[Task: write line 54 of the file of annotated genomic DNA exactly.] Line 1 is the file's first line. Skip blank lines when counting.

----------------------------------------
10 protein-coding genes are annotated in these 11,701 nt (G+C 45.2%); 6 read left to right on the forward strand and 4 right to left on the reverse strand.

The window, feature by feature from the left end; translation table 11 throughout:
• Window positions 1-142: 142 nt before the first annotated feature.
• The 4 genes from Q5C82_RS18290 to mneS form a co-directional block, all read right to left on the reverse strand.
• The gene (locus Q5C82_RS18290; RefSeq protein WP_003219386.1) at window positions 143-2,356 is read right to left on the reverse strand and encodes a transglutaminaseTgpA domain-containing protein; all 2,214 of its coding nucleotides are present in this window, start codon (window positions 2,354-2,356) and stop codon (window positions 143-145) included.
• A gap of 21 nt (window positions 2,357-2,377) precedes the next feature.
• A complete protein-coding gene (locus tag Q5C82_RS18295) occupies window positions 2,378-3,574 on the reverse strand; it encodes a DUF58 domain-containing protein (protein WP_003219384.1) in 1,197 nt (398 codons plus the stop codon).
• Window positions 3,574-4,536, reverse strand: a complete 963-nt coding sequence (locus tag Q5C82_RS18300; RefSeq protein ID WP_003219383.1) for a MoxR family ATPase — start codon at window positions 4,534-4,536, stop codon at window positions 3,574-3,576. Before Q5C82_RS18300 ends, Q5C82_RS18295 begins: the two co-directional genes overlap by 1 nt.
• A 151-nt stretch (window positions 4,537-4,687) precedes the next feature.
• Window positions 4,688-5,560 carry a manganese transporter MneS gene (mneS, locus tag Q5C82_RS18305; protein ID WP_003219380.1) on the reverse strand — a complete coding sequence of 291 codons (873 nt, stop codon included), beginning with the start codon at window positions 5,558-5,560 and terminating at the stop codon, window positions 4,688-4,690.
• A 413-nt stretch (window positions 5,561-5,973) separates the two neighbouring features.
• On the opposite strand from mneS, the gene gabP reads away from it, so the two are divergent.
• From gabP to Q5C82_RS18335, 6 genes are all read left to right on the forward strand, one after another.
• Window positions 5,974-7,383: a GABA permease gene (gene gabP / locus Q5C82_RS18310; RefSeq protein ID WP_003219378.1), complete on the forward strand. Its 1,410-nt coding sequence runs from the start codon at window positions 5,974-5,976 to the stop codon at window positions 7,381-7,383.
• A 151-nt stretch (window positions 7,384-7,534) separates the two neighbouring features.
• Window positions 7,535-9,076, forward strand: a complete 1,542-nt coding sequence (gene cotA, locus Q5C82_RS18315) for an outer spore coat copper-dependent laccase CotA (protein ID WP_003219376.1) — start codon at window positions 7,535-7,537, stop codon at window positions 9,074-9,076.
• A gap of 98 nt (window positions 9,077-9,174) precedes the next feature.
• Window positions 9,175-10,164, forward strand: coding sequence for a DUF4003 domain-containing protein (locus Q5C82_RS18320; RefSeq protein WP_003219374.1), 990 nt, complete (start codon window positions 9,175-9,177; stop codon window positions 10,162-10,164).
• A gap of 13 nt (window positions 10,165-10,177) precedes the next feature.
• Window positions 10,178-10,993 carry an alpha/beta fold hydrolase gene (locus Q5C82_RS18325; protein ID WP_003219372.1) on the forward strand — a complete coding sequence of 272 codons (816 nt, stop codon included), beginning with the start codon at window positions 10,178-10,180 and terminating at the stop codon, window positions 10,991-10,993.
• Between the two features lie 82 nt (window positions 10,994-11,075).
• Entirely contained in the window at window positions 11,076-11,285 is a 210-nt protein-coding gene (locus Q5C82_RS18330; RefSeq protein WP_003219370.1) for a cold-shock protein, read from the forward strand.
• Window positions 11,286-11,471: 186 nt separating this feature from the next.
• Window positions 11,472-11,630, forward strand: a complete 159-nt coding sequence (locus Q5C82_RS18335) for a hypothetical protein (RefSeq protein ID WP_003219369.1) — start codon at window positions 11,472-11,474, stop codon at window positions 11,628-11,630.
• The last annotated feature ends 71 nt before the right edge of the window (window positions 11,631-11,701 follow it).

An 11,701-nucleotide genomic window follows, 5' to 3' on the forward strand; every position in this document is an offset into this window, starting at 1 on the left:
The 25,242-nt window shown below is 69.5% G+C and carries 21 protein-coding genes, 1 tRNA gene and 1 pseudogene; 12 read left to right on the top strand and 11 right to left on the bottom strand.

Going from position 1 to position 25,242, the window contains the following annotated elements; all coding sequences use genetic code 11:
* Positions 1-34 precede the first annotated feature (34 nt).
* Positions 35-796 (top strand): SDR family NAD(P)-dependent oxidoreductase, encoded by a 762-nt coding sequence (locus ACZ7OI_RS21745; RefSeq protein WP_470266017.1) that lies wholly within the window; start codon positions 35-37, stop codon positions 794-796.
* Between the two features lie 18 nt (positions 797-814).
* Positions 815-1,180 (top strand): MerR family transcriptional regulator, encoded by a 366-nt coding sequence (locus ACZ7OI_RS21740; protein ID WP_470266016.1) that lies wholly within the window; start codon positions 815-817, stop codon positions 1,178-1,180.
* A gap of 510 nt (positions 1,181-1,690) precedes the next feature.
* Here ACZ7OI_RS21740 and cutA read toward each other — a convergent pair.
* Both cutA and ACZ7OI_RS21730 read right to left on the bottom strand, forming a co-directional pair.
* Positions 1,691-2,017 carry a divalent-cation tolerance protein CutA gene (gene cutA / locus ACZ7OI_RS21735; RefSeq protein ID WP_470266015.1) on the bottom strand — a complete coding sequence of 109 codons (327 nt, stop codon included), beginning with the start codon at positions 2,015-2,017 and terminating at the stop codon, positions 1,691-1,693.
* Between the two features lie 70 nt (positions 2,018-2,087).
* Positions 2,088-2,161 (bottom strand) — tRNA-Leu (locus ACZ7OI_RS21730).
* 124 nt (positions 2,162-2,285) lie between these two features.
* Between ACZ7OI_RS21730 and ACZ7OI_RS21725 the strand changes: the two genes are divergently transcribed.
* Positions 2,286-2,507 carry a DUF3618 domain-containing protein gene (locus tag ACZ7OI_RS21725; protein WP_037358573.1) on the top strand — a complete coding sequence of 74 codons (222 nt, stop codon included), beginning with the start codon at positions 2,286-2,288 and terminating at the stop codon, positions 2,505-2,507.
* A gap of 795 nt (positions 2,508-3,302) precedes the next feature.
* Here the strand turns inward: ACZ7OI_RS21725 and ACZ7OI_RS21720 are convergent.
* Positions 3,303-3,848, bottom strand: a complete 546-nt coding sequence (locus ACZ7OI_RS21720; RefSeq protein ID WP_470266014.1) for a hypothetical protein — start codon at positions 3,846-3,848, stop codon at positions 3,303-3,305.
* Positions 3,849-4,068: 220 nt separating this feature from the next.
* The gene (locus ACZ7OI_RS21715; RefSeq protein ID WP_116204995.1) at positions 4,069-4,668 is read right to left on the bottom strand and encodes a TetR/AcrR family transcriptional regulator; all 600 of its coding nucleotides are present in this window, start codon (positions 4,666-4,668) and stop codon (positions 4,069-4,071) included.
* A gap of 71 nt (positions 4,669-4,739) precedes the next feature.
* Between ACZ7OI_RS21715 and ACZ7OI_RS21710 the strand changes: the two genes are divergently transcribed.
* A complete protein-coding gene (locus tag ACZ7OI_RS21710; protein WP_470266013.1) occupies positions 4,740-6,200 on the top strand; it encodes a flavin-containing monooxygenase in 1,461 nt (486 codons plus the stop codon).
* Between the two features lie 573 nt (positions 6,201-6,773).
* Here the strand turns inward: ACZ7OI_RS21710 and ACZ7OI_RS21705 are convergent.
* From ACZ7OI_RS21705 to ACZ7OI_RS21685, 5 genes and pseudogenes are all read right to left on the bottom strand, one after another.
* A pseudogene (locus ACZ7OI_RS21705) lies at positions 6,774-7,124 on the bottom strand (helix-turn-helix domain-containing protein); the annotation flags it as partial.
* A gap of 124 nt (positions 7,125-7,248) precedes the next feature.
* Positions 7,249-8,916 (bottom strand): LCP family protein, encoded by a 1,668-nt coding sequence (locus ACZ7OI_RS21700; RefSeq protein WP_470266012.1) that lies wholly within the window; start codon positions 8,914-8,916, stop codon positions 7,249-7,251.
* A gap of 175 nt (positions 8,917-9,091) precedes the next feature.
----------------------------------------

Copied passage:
* A gap of 124 nt (positions 7,125-7,248) precedes the next feature.